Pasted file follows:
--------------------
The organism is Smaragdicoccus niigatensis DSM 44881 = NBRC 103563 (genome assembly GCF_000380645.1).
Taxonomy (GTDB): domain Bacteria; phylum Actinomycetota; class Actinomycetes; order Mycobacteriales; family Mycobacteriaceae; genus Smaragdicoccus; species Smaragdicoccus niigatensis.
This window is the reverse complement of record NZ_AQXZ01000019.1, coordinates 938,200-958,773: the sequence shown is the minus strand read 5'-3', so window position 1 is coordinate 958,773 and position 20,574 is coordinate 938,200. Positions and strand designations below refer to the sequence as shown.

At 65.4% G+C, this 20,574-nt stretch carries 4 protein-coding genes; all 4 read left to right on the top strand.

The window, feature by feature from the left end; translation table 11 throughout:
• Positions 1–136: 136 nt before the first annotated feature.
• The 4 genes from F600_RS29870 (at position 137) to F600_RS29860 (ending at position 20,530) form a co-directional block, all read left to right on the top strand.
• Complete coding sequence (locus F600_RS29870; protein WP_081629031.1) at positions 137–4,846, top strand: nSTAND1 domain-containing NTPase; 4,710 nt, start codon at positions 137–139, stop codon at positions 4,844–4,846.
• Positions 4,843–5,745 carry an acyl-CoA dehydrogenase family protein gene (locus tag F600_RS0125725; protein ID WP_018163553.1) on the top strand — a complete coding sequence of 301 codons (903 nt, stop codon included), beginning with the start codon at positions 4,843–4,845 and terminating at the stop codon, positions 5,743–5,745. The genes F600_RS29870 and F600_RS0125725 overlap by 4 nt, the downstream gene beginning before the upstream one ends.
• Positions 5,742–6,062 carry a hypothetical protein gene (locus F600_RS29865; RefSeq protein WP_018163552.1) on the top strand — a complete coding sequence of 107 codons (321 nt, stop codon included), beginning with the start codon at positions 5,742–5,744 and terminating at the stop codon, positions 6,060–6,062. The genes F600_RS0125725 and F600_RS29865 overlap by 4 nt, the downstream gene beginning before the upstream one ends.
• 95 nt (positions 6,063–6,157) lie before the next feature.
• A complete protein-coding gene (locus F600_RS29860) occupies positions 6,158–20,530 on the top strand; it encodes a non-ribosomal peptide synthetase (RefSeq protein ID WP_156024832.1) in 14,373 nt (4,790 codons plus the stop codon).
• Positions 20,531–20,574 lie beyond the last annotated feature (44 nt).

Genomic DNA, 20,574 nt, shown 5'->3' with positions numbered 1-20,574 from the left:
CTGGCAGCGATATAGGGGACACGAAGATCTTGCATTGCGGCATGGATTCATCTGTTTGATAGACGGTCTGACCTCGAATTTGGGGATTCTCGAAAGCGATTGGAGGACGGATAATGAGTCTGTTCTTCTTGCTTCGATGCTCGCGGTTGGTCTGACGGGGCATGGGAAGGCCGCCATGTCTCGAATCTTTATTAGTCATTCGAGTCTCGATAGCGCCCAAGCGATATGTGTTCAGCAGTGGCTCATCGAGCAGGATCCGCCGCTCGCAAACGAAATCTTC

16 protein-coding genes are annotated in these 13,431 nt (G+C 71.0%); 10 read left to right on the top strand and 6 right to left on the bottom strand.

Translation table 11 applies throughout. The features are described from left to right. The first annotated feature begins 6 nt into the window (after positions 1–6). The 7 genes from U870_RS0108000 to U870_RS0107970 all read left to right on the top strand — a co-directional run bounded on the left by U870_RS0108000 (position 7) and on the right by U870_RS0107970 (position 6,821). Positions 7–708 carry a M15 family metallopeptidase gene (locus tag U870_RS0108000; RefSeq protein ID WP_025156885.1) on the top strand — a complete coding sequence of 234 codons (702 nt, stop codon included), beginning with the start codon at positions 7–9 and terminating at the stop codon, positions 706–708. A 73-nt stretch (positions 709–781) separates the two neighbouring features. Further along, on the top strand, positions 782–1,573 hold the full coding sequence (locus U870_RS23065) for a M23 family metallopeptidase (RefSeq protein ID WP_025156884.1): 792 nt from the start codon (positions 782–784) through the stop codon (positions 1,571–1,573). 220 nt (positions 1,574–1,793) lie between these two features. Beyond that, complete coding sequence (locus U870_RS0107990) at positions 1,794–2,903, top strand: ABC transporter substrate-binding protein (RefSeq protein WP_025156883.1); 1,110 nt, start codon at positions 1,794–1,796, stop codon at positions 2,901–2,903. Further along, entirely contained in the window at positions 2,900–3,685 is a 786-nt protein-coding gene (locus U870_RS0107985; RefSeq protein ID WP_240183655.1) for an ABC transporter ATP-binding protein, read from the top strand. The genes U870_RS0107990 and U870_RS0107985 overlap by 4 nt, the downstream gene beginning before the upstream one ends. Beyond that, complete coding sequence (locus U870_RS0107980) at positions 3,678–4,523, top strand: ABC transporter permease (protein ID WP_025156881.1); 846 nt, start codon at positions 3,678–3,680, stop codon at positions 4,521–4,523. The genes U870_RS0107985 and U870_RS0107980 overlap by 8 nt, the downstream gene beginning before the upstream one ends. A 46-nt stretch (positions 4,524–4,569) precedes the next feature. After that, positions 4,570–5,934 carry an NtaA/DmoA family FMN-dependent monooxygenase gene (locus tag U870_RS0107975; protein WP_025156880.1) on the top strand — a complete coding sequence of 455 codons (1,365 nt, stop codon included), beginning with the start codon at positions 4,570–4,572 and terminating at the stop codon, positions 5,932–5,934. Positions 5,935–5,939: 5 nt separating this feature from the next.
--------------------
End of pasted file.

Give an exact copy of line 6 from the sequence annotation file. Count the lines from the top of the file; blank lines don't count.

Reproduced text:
• Positions 1–136: 136 nt before the first annotated feature.